Public buses and rail service are now available at full rider capacity in the Austin area for the first time in more than a year. Capital Metro returned most of its vehicles to full capacity Tuesday after the city announced that Austin and Travis County had entered Stage 2 of Austin Public Health's COVID-19 Risk-Based Guidelines.

Recommended public precautions for the area were recently reduced to their lowest level since the start of the pandemic, largely due to a decrease in the seven-day moving average of COVID-19 new hospital admissions—a key indicator used to monitor the local spread of the disease.

MetroAccess, the agency's on-demand, paratransit rideshare service, will be the one exception to the agency's full reopening of vehicles.

Based on guidelines from the national Centers for Disease Control and Prevention, Capital Metro will continue to require the wearing of masks in all of its vehicles.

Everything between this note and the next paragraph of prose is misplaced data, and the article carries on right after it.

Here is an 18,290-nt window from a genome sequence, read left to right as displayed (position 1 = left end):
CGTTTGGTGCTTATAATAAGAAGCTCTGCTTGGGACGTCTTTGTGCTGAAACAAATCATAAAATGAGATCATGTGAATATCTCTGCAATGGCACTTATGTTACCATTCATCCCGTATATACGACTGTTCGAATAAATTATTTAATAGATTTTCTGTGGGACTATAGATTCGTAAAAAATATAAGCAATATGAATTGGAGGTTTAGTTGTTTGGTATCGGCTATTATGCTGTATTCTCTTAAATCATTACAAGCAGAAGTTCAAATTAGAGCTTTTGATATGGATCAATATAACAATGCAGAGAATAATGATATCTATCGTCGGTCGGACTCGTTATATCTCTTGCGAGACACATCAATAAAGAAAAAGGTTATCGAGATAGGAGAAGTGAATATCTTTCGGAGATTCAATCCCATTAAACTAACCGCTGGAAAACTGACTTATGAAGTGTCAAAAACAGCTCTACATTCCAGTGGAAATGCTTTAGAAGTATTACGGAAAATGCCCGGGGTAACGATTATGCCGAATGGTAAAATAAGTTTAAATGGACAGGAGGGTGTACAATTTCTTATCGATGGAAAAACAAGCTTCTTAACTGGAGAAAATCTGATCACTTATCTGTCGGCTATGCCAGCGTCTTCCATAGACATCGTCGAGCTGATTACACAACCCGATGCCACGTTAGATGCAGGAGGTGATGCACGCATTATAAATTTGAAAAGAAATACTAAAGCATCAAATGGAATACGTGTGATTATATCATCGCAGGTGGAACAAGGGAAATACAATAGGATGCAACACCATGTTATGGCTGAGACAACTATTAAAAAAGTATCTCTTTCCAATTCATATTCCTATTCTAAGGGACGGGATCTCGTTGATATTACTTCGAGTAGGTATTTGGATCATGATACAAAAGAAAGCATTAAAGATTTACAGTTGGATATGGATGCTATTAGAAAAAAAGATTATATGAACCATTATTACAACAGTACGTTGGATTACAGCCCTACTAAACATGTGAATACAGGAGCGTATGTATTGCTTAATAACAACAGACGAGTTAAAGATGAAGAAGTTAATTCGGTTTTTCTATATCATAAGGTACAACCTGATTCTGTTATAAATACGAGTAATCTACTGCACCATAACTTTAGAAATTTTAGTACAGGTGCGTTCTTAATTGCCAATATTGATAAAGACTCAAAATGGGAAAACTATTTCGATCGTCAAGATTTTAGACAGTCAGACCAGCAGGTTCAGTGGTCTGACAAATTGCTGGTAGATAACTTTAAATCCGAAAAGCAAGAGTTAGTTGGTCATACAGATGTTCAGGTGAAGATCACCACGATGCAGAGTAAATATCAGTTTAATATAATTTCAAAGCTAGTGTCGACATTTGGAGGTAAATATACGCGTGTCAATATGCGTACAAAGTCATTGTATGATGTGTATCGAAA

Procedures the agency implemented during the pandemic—including electrostatic cleaning, use of air purifiers, cashless and contact-free payment, and making hand-sanitzer dispensers available—will also remain in place.

The city announced its entry into Stage 2 on Tuesday, due in part to the fact that the number of local hospital admissions related to COVID-19 proved to be lower than authorities initially thought. “As we start to progress toward the final stages of the pandemic, we are breaking down our Metropolitan Statistical Area hospital data which shows an increasing percentage of admissions from outside this area and that our local admissions are even lower than we thought,” said Dr. Mark Escott, Interim Austin-Travis County Health Authority. “Austin-Travis County residents have made great strides in getting vaccinated and taking precautionary measures to reduce spread, and the data reflects that. I want to thank our residents for their efforts – they are paying off.”